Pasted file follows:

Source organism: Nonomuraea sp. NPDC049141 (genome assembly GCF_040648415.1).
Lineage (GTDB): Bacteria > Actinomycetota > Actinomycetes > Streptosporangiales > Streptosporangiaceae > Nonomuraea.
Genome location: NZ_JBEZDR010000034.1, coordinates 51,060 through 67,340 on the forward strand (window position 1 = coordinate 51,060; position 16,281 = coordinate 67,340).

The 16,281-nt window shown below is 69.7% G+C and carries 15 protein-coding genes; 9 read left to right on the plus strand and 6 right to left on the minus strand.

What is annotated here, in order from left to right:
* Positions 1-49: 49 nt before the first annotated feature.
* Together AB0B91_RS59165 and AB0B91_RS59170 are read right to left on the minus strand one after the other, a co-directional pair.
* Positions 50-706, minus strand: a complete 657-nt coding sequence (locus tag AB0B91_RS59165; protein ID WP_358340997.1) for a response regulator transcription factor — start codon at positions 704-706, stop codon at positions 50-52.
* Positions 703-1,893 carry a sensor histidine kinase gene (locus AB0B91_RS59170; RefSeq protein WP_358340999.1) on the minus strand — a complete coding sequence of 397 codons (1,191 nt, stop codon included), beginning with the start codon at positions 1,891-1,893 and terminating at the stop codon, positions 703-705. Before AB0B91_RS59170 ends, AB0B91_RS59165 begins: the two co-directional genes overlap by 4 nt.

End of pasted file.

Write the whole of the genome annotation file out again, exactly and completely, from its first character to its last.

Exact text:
Source organism: Nonomuraea sp. NPDC049141 (genome assembly GCF_040648415.1).
Lineage (GTDB): Bacteria > Actinomycetota > Actinomycetes > Streptosporangiales > Streptosporangiaceae > Nonomuraea.
Genome location: NZ_JBEZDR010000034.1, coordinates 51,060 through 67,340 on the forward strand (window position 1 = coordinate 51,060; position 16,281 = coordinate 67,340).

The 16,281-nt window shown below is 69.7% G+C and carries 15 protein-coding genes; 9 read left to right on the plus strand and 6 right to left on the minus strand.

What is annotated here, in order from left to right:
* Positions 1-49: 49 nt before the first annotated feature.
* Together AB0B91_RS59165 and AB0B91_RS59170 are read right to left on the minus strand one after the other, a co-directional pair.
* Positions 50-706, minus strand: a complete 657-nt coding sequence (locus tag AB0B91_RS59165; protein ID WP_358340997.1) for a response regulator transcription factor — start codon at positions 704-706, stop codon at positions 50-52.
* Positions 703-1,893 carry a sensor histidine kinase gene (locus AB0B91_RS59170; RefSeq protein WP_358340999.1) on the minus strand — a complete coding sequence of 397 codons (1,191 nt, stop codon included), beginning with the start codon at positions 1,891-1,893 and terminating at the stop codon, positions 703-705. Before AB0B91_RS59170 ends, AB0B91_RS59165 begins: the two co-directional genes overlap by 4 nt.